The results showed that adding caffeine to the soil increased the acidity of the soil which was toxic to certain plants and did not make them grow faster. In fact, adding caffeine to the soil stunted the growth and actually killed some of the plants.
· A profile: Angolan coffee today. Angola primarily grows robusta coffee, with some arabica farms that have recently been established at higher altitudes along the country’s Central Plateau.. JC Mainga is a Director at the Angola National Institute of Coffee (INCA). This organisation oversees coffee research and the distribution of seedlings. He says: “In Angola, …
· Global coffee shop closures are commonplace, there is an increasing interest in plant-based products, and convenience is high on the agenda for consumers. With this in mind, RTD milk-based beverages could prove to be a significant opportunity for coffee brands in consuming markets around the world.
· Singapore’s growing specialty coffee market. Today, Singapore consumes around 15,000 metric tonnes of coffee a year. Divided by its population of 5.7 million, this works out at around 2.6kg per capita. Victor Mah is the President of the Singapore Coffee Association and the ASEAN Coffee Federation.
· Mixing some coffee grounds into the potting mix is a natural, eco-friendly way to balance the pH levels of the soil and support your plant’s growth. Pro tip: To prevent blossom end rot — which is primarily a calcium nutrient deficiency …
· The coffee grounds and worm castings are powerful fertilizers, that release their nutrients back slowly to the plants as they grow. It is a mixture our tomatoes thrive on! And I have to say, the worm castings are truly the star ingredient that makes a difference.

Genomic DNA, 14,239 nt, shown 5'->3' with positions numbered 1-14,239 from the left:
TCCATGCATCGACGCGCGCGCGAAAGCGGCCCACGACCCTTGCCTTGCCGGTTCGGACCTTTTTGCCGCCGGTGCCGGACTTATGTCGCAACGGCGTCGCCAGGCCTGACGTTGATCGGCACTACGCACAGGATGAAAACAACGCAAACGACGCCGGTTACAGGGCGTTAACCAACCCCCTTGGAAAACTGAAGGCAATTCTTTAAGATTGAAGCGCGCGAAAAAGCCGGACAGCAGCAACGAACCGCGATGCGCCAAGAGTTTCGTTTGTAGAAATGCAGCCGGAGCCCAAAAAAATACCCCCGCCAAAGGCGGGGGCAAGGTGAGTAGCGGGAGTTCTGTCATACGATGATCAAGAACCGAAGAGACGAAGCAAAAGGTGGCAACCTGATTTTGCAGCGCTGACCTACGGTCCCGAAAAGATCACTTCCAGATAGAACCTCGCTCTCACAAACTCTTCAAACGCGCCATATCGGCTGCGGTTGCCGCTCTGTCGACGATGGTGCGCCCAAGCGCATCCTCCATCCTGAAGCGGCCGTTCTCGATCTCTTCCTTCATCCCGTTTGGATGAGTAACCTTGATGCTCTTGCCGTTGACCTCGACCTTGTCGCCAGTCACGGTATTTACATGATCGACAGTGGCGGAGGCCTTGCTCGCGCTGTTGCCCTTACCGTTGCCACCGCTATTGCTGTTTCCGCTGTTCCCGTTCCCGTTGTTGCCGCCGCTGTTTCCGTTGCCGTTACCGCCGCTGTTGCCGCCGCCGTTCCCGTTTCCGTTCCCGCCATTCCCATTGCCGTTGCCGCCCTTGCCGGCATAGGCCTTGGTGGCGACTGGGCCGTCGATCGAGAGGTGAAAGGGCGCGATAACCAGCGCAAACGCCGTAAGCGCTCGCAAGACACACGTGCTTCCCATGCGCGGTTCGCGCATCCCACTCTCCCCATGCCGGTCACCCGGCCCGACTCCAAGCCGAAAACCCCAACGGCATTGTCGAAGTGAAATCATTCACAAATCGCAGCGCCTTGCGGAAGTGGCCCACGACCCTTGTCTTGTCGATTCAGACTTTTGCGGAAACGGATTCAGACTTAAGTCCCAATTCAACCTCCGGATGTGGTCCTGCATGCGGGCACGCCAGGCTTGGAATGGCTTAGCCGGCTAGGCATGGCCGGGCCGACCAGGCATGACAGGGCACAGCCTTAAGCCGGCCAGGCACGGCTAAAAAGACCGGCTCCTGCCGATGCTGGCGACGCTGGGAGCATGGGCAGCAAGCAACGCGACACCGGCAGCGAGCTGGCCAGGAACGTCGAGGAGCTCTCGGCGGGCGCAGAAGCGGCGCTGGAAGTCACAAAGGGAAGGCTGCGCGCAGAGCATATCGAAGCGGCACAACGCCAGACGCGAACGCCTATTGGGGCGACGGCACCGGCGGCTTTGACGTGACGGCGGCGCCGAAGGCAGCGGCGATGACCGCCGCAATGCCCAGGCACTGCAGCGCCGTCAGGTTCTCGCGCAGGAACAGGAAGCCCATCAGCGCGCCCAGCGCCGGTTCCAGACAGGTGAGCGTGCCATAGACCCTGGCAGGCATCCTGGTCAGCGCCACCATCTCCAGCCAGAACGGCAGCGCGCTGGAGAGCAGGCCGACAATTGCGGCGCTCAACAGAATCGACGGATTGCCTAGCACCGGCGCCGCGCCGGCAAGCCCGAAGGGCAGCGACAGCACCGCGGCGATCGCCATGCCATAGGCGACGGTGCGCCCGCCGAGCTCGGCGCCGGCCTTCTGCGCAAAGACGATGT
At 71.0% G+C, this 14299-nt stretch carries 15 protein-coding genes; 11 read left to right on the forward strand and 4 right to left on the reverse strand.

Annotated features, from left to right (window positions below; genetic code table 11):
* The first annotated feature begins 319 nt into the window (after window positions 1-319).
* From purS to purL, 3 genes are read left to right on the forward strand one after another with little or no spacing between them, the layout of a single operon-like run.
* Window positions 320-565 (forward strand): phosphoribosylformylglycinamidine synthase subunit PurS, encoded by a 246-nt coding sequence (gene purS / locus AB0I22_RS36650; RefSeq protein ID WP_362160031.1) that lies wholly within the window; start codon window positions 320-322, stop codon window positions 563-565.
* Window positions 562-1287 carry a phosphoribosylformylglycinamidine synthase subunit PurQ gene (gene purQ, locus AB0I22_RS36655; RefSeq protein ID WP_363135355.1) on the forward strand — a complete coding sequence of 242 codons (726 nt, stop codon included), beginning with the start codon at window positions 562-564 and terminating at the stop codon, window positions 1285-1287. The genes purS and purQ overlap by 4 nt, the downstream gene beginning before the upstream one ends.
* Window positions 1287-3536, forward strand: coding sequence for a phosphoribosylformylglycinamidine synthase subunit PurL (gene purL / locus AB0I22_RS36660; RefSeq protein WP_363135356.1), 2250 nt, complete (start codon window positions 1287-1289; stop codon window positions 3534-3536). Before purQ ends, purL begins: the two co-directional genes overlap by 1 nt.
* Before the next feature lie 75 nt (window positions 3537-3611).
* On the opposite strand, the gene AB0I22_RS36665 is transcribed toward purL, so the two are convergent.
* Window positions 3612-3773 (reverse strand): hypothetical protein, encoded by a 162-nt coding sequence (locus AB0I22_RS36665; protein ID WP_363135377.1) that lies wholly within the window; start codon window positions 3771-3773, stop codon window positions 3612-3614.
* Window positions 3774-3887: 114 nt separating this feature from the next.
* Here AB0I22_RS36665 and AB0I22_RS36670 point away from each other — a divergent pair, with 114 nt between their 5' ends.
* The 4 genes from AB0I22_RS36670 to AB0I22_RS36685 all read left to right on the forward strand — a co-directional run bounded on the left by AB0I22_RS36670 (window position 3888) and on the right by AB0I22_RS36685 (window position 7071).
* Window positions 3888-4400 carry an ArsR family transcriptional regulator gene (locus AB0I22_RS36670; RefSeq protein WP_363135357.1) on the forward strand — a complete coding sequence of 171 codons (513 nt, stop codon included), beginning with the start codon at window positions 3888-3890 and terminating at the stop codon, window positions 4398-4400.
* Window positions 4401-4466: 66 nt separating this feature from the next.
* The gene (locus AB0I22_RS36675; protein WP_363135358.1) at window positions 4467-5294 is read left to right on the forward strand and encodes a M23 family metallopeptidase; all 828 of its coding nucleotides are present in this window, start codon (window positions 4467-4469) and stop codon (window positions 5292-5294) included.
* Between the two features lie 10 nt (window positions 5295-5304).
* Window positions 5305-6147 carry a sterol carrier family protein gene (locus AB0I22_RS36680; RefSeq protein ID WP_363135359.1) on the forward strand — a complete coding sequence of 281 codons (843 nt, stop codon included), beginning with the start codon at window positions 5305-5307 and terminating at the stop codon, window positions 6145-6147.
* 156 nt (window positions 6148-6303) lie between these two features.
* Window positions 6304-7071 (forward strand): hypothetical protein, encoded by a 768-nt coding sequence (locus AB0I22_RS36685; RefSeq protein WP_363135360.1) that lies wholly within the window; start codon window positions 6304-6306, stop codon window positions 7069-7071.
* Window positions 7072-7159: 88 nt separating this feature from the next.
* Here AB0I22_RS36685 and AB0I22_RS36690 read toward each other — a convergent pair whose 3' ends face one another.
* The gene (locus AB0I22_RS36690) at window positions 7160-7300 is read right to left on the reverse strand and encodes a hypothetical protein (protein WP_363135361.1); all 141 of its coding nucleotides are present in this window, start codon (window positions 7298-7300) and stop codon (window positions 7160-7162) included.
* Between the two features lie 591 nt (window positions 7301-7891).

· Garlic and Onion. Not only do garlic and onions go well with peppers and tomatoes in the kitchen, they also grow well in the garden together. Plant onions and garlic near or with tomatoes, peppers, cabbage, carrots, lettuce and basil. In addition to avoiding planting near beans, keep away from peas and strawberries as well.
· Chives, mint, oregano, basil, thyme and other herbs do not establish deep roots. Nor does lettuce, kale and other greens. That makes them all ideal candidates for growing in small pots. Even better, many of the herbs can be quite aromatic. They are simply wonderful for placing as a centerpiece on an outdoor dining, coffee or end table.
· So how much water do your plants need when for growing great cucumber plants? Most vegetable plants (tomatoes, peppers, corn, etc.) can survive and thrive on 1″ per week of water. But cucumbers need nearly double that at around 2″ for maximum health and production. That means watering plants 2 to 3 times per week when rain isn’t falling.
· We plant each of our growing rows with a thick cover crop of annual rye every fall. It fills in quickly to protect the soil over the winter from both erosion and drifting weed seeds. Even more, its roots also drive down into the soil to enrich and loosen the soil for better plant growth the following planting season.
Kiwi plant can grow well under full sun to partial shade sunlight. But for heavy fruiting prefer to place the pot under full sunlight. Daily 6 to 8 hours of daily sunlight is ideal for growing kiwis. But during hot summer days or freezing col winters, protect your plant by …